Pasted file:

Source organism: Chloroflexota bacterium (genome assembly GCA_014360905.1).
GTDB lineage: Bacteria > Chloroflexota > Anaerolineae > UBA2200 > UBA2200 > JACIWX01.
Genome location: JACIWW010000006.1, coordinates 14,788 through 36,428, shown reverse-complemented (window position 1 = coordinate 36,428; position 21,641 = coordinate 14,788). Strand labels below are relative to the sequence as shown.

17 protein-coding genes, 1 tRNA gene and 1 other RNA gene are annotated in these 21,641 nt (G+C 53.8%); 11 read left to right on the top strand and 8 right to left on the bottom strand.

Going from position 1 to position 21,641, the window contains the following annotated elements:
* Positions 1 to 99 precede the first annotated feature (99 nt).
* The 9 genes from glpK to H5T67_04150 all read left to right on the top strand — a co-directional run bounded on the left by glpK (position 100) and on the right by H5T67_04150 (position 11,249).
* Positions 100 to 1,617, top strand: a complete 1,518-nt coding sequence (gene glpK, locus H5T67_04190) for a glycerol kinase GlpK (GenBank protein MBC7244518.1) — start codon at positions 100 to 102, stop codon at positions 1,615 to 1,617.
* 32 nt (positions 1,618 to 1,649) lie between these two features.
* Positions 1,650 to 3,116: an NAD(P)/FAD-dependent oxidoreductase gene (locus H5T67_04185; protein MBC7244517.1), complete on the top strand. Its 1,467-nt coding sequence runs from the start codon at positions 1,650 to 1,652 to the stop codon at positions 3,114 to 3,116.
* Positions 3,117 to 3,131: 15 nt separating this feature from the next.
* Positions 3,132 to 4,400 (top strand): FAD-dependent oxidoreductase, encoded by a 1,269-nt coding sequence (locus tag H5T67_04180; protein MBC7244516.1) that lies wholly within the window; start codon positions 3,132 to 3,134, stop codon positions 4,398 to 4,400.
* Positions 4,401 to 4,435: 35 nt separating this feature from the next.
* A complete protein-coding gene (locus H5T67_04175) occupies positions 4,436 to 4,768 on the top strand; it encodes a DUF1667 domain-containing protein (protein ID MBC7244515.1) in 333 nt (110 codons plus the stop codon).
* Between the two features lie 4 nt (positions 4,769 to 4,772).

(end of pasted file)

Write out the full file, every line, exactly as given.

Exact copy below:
Source organism: Chloroflexota bacterium (genome assembly GCA_014360905.1).
GTDB lineage: Bacteria > Chloroflexota > Anaerolineae > UBA2200 > UBA2200 > JACIWX01.
Genome location: JACIWW010000006.1, coordinates 14,788 through 36,428, shown reverse-complemented (window position 1 = coordinate 36,428; position 21,641 = coordinate 14,788). Strand labels below are relative to the sequence as shown.

17 protein-coding genes, 1 tRNA gene and 1 other RNA gene are annotated in these 21,641 nt (G+C 53.8%); 11 read left to right on the top strand and 8 right to left on the bottom strand.

Going from position 1 to position 21,641, the window contains the following annotated elements:
* Positions 1 to 99 precede the first annotated feature (99 nt).
* The 9 genes from glpK to H5T67_04150 all read left to right on the top strand — a co-directional run bounded on the left by glpK (position 100) and on the right by H5T67_04150 (position 11,249).
* Positions 100 to 1,617, top strand: a complete 1,518-nt coding sequence (gene glpK, locus H5T67_04190) for a glycerol kinase GlpK (GenBank protein MBC7244518.1) — start codon at positions 100 to 102, stop codon at positions 1,615 to 1,617.
* 32 nt (positions 1,618 to 1,649) lie between these two features.
* Positions 1,650 to 3,116: an NAD(P)/FAD-dependent oxidoreductase gene (locus H5T67_04185; protein MBC7244517.1), complete on the top strand. Its 1,467-nt coding sequence runs from the start codon at positions 1,650 to 1,652 to the stop codon at positions 3,114 to 3,116.
* Positions 3,117 to 3,131: 15 nt separating this feature from the next.
* Positions 3,132 to 4,400 (top strand): FAD-dependent oxidoreductase, encoded by a 1,269-nt coding sequence (locus tag H5T67_04180; protein MBC7244516.1) that lies wholly within the window; start codon positions 3,132 to 3,134, stop codon positions 4,398 to 4,400.
* Positions 4,401 to 4,435: 35 nt separating this feature from the next.
* A complete protein-coding gene (locus H5T67_04175) occupies positions 4,436 to 4,768 on the top strand; it encodes a DUF1667 domain-containing protein (protein ID MBC7244515.1) in 333 nt (110 codons plus the stop codon).
* Between the two features lie 4 nt (positions 4,769 to 4,772).